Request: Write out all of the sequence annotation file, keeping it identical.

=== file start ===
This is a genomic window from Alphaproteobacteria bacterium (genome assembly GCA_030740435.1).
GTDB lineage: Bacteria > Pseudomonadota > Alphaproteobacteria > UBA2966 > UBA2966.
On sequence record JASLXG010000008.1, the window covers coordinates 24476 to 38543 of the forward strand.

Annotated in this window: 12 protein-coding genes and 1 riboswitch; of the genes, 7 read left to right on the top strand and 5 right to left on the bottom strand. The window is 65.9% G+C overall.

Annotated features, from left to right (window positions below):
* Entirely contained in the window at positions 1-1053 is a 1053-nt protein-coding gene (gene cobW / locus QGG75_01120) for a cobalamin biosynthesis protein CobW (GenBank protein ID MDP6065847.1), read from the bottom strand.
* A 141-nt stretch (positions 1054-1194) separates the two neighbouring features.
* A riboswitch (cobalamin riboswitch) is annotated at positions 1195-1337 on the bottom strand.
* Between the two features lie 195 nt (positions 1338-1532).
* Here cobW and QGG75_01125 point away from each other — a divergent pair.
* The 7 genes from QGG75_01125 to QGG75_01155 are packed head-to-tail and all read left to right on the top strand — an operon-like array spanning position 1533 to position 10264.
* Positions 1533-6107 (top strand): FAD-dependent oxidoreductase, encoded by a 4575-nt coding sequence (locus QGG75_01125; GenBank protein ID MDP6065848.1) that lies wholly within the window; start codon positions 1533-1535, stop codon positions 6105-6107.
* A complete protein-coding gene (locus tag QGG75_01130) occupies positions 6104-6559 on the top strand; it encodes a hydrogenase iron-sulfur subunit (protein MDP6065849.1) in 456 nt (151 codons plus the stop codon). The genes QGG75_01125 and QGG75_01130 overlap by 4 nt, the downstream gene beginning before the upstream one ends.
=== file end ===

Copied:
This is a genomic window from Alphaproteobacteria bacterium (genome assembly GCA_030740435.1).
GTDB lineage: Bacteria > Pseudomonadota > Alphaproteobacteria > UBA2966 > UBA2966.
On sequence record JASLXG010000008.1, the window covers coordinates 24476 to 38543 of the forward strand.

Annotated in this window: 12 protein-coding genes and 1 riboswitch; of the genes, 7 read left to right on the top strand and 5 right to left on the bottom strand. The window is 65.9% G+C overall.

Annotated features, from left to right (window positions below):
* Entirely contained in the window at positions 1-1053 is a 1053-nt protein-coding gene (gene cobW / locus QGG75_01120) for a cobalamin biosynthesis protein CobW (GenBank protein ID MDP6065847.1), read from the bottom strand.
* A 141-nt stretch (positions 1054-1194) separates the two neighbouring features.
* A riboswitch (cobalamin riboswitch) is annotated at positions 1195-1337 on the bottom strand.
* Between the two features lie 195 nt (positions 1338-1532).
* Here cobW and QGG75_01125 point away from each other — a divergent pair.
* The 7 genes from QGG75_01125 to QGG75_01155 are packed head-to-tail and all read left to right on the top strand — an operon-like array spanning position 1533 to position 10264.
* Positions 1533-6107 (top strand): FAD-dependent oxidoreductase, encoded by a 4575-nt coding sequence (locus QGG75_01125; GenBank protein ID MDP6065848.1) that lies wholly within the window; start codon positions 1533-1535, stop codon positions 6105-6107.
* A complete protein-coding gene (locus tag QGG75_01130) occupies positions 6104-6559 on the top strand; it encodes a hydrogenase iron-sulfur subunit (protein MDP6065849.1) in 456 nt (151 codons plus the stop codon). The genes QGG75_01125 and QGG75_01130 overlap by 4 nt, the downstream gene beginning before the upstream one ends.